Must do experience in England: Traditional Afternoon Tea or a Cream Tea
New! This post is also available on our digital magazine, on page 62. Great travel experiences are not just about what you see, but also what you experience – and with whom you experience those special moments. When travelling to England, experiencing a proper afternoon tea, or a taking a lovely cream tea break should be on your to-do list. London is the place to enjoy a proper afternoon tea, cream tea, high tea – or my favourite, the champagne afternoon tea. If you are now wondering what are the differences between the teas and how is the afternoon tea done “properly”, I’ll have here some tips for you: The traditional afternoon tea became popular in 19th century and was intended to be a light meal around 4pm – between the lunch and the dinner, which used to be served around 8pm at the time. This tea comes with both sweet and savory bite size treats, usually savory finger sandwiches, maybe quiche, scones and cakes or petit four. The lovely champagne afternoon tea is just an extension of the traditional tea, where a glass of champagne is serve before the tea. If you like champagne, then a tea option with free champagne refills is what I’d recommend for you. If you would like to experience one of the classic and famous traditional afternoon teas in Claridge’s , Dorchester, Savoy or the Goring Hotel might be the thing for you. The Ritz is also another classic favourite for the tourist, but it’s afternoon tea rating has been on the decline. If you are looking for a different kind of afternoon tea experience, then Vertigo 42 might be best suitable for you – you’ll get a sweeping view over London (window seating only!) with your delicious champagne tea. Cream tea is the simplest of the teas – it’s more like an afternoon snack: basically a pot of tea and some scones. Normally there are condiments to go both with tea (milk and sugar) and jam, butter and clotted cream, possibly also lemon curd for the scones. Most cafes will offer this, and if you travel outside London and visit some local castles and gardens, a cream tea is the perfect way to finish off a lovely afternoon in the countryside. The question, whether to spread first the jam or the clotted cream on the scone is an interesting one,a bit like whether you first pour the tea or the milk into your cup. The clotted cream question goes back the origin of the clotted cream, or rather creams: Cornish and Devonshire cream. It seems to be unclear where clotted cream originates, but it’s on of the two regions mentioned above: people from Cornwall spread first the jam and then top with the cream, whereas people from Devon do it the other way round. So there is no right and wrong etiquette for the clotted cream. I have tried both ways – and prefer to spread first jam and then add as much clotted cream as possible! There is one more tea concept to cover, which isn’t really a tea concept at all: the high tea. The name high tea is often used interchangeable with the afternoon tea, but high tea actually means the same as what most people in England call tea-time: the dinner. Whereas an afternoon tea was a social event for the upper class, high tea was a necessary evening meal for the working class consisting of a mug of tea, bread, cheese, vegetables, and occasionally also meat. Therefore places that nowadays offer high tea normally include in the meal savory items such as pies, omelette or English muffins.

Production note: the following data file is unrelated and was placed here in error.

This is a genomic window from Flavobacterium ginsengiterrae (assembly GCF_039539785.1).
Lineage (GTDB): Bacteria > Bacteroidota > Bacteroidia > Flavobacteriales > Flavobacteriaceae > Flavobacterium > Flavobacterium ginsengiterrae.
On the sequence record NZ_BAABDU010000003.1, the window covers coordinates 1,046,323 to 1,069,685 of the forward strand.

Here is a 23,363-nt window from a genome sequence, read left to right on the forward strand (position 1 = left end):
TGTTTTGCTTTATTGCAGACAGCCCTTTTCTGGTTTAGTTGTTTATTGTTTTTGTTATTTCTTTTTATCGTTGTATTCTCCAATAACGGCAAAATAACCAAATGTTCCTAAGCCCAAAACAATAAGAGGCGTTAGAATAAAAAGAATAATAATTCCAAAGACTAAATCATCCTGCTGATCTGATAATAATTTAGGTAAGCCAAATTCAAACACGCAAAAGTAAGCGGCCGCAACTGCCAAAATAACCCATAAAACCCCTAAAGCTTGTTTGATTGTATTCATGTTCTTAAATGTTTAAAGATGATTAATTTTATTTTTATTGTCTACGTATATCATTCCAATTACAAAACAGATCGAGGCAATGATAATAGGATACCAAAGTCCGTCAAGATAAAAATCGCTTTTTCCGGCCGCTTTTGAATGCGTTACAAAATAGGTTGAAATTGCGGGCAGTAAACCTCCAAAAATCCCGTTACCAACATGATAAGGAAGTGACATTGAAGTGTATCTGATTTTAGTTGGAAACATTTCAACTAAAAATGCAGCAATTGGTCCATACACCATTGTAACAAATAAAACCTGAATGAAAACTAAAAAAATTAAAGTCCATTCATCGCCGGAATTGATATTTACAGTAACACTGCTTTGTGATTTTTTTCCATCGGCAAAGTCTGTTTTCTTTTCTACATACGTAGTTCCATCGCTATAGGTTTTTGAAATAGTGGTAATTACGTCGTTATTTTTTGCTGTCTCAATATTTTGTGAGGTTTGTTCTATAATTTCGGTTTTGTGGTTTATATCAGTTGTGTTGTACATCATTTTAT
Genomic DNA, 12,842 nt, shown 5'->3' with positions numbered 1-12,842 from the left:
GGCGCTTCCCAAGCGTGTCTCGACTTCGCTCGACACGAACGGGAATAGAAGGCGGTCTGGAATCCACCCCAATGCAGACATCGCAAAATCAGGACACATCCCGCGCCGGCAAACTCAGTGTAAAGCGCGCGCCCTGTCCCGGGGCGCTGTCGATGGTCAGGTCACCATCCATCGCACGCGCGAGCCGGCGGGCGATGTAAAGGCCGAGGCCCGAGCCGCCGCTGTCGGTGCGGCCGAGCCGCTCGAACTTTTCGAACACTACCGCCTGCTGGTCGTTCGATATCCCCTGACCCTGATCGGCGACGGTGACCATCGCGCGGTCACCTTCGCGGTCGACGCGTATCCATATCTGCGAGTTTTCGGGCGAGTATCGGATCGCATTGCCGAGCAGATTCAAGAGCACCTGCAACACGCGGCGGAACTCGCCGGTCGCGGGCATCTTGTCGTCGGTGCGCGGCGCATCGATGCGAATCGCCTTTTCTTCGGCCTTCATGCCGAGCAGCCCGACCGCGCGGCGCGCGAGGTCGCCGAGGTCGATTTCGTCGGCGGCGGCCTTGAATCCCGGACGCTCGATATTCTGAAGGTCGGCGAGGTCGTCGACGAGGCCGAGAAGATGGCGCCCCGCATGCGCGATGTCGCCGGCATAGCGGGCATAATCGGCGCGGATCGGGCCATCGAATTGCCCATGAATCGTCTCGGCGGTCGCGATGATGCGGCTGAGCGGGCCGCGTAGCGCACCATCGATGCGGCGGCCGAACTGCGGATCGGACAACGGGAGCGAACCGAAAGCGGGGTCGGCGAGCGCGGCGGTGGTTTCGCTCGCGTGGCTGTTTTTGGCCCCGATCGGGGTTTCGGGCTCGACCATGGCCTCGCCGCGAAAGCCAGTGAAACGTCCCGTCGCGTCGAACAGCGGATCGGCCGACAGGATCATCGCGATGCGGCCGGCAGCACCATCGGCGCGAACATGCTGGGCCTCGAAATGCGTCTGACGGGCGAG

Jean | DelightfulRepast.com
Reeta, one of my pet peeves is seeing afternoon tea referred to as high tea – thank you for not doing that! I’m constantly trying to educate people about the differences, and you’ve done a wonderful job of that here.